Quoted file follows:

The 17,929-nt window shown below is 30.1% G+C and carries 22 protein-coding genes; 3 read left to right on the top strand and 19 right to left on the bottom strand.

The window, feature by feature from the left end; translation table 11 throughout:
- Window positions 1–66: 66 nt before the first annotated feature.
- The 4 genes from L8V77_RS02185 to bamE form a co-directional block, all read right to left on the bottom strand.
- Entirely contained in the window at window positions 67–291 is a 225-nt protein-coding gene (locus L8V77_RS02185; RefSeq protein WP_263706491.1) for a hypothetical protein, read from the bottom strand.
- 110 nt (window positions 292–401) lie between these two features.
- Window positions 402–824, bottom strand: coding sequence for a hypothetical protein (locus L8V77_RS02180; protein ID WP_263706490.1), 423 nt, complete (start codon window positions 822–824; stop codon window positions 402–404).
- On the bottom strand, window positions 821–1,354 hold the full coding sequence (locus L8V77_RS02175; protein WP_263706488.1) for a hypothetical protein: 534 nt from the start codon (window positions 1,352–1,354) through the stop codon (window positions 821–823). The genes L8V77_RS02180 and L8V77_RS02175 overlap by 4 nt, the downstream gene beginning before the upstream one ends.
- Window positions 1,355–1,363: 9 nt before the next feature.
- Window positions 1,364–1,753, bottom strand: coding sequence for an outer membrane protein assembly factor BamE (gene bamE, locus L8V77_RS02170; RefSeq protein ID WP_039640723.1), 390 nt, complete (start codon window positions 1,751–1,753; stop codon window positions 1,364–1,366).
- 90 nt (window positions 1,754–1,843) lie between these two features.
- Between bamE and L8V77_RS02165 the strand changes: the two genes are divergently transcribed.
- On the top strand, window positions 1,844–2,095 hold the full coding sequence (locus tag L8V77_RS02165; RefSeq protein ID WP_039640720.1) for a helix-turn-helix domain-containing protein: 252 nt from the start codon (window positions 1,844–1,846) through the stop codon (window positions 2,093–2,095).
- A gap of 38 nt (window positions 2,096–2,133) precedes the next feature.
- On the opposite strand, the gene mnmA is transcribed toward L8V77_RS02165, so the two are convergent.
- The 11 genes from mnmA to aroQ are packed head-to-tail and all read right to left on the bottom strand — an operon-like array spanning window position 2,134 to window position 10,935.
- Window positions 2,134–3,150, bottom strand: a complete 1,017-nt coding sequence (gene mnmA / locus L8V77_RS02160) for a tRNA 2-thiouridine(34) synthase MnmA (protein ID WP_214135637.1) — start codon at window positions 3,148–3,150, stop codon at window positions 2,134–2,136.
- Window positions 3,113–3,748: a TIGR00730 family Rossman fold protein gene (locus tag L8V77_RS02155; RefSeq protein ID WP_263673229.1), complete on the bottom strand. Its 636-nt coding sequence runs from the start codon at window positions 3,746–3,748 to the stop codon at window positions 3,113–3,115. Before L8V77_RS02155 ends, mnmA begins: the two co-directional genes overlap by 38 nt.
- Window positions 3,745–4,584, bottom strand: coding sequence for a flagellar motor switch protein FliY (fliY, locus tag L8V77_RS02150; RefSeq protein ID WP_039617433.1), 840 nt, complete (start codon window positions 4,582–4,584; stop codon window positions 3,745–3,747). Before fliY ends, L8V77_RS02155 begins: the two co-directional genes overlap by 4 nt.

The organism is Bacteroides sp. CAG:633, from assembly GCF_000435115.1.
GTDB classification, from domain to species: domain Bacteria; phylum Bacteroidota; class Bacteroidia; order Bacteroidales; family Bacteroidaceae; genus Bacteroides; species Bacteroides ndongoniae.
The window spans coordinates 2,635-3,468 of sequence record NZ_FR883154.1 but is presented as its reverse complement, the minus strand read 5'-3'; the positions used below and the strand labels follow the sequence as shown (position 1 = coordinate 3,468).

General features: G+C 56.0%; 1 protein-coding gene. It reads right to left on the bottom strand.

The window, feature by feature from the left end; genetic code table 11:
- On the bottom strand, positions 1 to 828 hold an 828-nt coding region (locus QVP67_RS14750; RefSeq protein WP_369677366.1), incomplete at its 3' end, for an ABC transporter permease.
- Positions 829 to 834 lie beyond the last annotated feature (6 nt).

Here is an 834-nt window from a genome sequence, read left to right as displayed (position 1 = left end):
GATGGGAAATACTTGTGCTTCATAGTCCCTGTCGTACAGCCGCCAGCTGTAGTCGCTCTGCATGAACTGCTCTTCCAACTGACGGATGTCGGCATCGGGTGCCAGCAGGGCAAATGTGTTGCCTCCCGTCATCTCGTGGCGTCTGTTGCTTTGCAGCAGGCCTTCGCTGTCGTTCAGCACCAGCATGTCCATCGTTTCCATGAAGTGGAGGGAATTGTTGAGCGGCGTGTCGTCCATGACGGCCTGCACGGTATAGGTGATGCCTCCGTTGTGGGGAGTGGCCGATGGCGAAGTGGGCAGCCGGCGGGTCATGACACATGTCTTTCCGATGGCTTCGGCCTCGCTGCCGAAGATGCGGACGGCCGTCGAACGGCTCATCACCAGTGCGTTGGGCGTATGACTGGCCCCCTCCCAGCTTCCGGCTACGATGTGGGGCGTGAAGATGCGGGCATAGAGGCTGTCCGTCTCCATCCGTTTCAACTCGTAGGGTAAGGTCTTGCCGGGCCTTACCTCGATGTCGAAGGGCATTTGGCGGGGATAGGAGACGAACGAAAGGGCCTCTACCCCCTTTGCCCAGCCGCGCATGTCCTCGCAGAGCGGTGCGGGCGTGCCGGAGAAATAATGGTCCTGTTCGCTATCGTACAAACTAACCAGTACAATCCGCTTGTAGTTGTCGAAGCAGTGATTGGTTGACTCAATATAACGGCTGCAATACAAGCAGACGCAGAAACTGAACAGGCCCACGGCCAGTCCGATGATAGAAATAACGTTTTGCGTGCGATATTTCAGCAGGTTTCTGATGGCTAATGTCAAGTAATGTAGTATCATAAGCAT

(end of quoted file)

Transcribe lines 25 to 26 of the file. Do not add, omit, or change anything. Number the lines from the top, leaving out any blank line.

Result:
- On the bottom strand, positions 1 to 828 hold an 828-nt coding region (locus QVP67_RS14750; RefSeq protein WP_369677366.1), incomplete at its 3' end, for an ABC transporter permease.
- Positions 829 to 834 lie beyond the last annotated feature (6 nt).